GAO Recommendations to FHA & Ginnie Mae

Yet another agenda topic at the aforementioned IMN Manufactured Housing Forum had to do with “GAO (Government Accounting Office) making two recommendations – one each to the Federal Housing Administration and Ginnie Mae (both entities in HUD) – to implement planned changes to increase financing options for manufactured homes, including identifying options for greater securitization of mortgage and personal property loans, and establish time frames and milestones for actions.” FHA & Ginnie Mae have agreed with these recommendations!

  1.  The Secretary of Housing and Urban Development should ensure the Commissioner of FHA implement planned changes to provide additional financing options for manufacture homes, including identifying options for greater securitization of manufactured home mortgages and personal property loans and establishing time frames and milestones for the action.
  • The Secretary of Housing and Urban Development should ensure the President of Ginnie Mae implements planned changes to provide additional financing options for manufactured homes, including identifying options for greater securitization of manufactured home mortgages and personal property loans and establishing time frames and milestones for the actions.


This conversation began with a recent exchange of email messages on the subject: ‘Why is there no mobile home park operators union?’ Now, I’ve gotta admit, this is the first time in my 45 years in manufactured housing where and when this subject has emerged! But you know, given the increasingly prevailing political and regulatory climate nationwide, involving land lease communities, perhaps now is the time to think on, and maybe act on, this subject. What do you think? As always, reach me via

Here’re some apropos random thoughts picked from the exchange of email messages this fall:

  • A community operators union would be expected to ‘stand against local planning and zoning committees that have been squeezing operators with changing ordinances.’
  • There are already some, just not enough, ‘boots on the ground lobbyists’ in the Midwest, who’re fighting for more affordable housing in seveeral local markets.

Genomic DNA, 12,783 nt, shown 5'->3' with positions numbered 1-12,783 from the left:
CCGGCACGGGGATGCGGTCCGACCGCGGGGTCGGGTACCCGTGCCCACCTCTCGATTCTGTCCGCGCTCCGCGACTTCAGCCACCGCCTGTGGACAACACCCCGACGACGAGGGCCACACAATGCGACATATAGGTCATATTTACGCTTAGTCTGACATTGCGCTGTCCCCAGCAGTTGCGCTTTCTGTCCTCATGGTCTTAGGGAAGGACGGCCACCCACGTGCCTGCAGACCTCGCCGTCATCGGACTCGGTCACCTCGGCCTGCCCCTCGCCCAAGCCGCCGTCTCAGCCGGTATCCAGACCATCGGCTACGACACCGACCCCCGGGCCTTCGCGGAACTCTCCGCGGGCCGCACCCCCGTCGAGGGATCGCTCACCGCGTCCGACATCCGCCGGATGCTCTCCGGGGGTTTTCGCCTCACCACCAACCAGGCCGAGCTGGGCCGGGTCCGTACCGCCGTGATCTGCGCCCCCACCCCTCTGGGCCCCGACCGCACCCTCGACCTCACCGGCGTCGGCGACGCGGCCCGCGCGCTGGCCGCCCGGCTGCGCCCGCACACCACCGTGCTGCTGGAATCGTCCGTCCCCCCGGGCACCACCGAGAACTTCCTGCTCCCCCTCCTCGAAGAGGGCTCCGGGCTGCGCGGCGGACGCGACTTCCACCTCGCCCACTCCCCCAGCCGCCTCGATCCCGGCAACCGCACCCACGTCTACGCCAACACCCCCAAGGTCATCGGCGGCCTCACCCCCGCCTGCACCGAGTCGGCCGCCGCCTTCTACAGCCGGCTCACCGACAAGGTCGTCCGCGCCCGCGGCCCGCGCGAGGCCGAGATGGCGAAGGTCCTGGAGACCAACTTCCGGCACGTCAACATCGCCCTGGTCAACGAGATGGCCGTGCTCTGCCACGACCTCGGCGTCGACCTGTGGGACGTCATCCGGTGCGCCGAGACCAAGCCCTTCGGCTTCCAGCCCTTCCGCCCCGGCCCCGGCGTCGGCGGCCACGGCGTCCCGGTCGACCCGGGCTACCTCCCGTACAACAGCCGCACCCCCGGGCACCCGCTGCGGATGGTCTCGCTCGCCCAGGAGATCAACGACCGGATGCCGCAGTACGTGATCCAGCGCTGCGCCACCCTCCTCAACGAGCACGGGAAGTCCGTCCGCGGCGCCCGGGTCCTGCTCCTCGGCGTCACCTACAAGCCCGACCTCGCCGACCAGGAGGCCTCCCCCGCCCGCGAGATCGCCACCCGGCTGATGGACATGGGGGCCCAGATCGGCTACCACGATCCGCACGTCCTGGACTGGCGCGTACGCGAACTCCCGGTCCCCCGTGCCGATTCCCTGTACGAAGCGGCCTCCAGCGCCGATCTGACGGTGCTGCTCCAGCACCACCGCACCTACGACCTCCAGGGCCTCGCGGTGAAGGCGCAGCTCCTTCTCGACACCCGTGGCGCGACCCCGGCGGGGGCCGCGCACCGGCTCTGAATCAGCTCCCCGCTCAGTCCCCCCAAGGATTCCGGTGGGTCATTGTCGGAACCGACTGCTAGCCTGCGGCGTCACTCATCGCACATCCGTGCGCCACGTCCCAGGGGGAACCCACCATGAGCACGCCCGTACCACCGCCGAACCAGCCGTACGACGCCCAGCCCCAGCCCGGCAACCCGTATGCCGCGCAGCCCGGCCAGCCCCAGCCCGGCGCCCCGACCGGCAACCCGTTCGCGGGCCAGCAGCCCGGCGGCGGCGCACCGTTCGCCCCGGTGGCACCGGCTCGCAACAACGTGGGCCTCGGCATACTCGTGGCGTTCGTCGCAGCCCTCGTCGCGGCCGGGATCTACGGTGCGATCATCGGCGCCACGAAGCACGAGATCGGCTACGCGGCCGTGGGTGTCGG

• There may or may not have been past efforts to this end, on the part of one or more national trade advocates, but said efforts have veered off into social events.
  • This is not a crazy idea, but has more difficult and moving parts to consider in the process, e.g. These would need to be local initiatives, as well as ‘no one size fits all’.
  • Also expensive (i.e. attorney fees), and local victories are oft overturned at state level.
  • 85% of U.S. land lease communities number fewer than 100 rental homesites apiece, hence they lack economic efficiency and surplus cash, making union funding difficult.
  • A helpful truism. Counties face severe negative publicity and public reaction if/when they force communities to close. Where will homeowners/site lessees go to live?
  • Recent trend by portfolio ‘players’, upon acquisition of new communities, to jack site rent rates and add new fees, has spread a pall (‘a gloomy, blanketing effect’) over the realty asset class nationwide. Would a union protect these predatory interests as well?

Sure, there’s much more to be said on this fledgling subject. But the above eight points demonstrate the uphill climb ahead if this idea, of a community operator’s union, moves forward from here. Again, let me know your thoughts on this matter: